And do ask them how the term “resign” is actually defined at the State Department.



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    Posted in Democracy, Embassy/State

    Lamb to Slaughter: Benghazi, Cheryl Mills and Hillary Clinton

    January 4, 2013 // 11 Comments »


    An interesting bit of information, unconfirmed, raises new questions about how close Hillary was to the Benghazi decisions and decision-makers. Here is what we have:

    Lamb to the Slaughter

    One of the high level employees who was reassigned/resigned/was terminated because of Benghazi was Charlene Lamb.

    Ms. Lamb’s initial appointment to her position in Diplomatic Security was opposed by a number of career Department of State employees, we are told. Her biography has been disappeared from the State Department web site but is still alive in the Cloud.

    Sources inside State say objections to Lamb’s hiring were at the time overridden by Cheryl Mills, the Number 4 at State. Ms. Mills is a Clinton political appointee (see below).

    As a result, Lamb was terminated in order to prevent the inquiry from reaching higher, into the Secretary of State’s offices, where one could point the finger at Clinton for insisting on Lamb. Lamb in kind took the fall for Clinton, in what one commentator called a “bureaucratic firewall.”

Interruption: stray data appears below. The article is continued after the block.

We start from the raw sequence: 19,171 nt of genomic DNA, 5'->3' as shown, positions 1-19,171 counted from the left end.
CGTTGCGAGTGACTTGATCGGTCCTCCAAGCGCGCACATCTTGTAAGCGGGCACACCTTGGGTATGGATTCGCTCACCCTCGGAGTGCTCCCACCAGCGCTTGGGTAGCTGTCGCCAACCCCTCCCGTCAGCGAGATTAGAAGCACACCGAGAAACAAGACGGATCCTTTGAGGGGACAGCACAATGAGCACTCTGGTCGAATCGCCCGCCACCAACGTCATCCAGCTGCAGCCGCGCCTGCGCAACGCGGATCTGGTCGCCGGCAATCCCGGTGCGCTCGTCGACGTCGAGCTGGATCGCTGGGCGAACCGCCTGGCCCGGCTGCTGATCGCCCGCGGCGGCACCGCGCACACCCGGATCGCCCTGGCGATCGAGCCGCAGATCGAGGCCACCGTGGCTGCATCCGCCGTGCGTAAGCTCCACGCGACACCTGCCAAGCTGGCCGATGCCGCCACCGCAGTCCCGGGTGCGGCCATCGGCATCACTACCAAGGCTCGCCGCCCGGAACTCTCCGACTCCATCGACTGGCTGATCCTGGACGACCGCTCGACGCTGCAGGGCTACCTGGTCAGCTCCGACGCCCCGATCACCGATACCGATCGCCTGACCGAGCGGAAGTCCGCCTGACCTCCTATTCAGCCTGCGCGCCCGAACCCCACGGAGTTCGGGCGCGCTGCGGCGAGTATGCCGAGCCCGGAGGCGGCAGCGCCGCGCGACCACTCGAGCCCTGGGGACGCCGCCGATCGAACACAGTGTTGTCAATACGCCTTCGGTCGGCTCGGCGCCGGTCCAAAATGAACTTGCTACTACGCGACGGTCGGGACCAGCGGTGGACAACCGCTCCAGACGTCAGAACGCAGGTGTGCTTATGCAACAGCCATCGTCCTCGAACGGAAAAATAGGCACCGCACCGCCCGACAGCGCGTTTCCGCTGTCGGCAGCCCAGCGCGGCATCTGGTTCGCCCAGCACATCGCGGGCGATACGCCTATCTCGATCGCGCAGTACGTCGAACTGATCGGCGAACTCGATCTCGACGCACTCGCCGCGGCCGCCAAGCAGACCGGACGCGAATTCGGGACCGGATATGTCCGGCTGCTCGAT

As we now know, the Benghazi facilities were CIA, and not State Department, offices. There were no permanent State Department employees assigned to either building in that city. State merely provided the cover story on the ground, over the air via Susan Rice’s lies about that stupid anti-Islam video, and now in person as Congress looks for someone to blame so this can all just go away.


    Where was Hillary?

    Lamb being disappeared also closes off a line of inquiry into exactly what Clinton was doing the night of the attack on Benghazi.

    Deputy Assistant Secretary of State Charlene Lamb testified that on September 11, after the “full-scale assault” in Libya — “unprecedented in its size and intensity” — began about 9:40 p.m. Libyan time (4:40 p.m. Washington time), she was “in our Diplomatic Security Command Center [in Washington] monitoring multiple open lines with our agents [in Libya] for much of the attack.”

    A few days later a CNN reporter asked Hillary Clinton what she was doing as the attack occurred, and Clinton responded with a 400-word answer that avoided the question. Here is part:

    QUESTION: … could you tell us a little bit about what you were doing when that attack actually happened? I know Charlene Lamb, who as the State Department official, was mentioning that she back here in Washington was monitoring electronically from that post what was happening in real time. Could you tell us what you were doing? Were you watching? Were you talking with the President? Any details about that, please.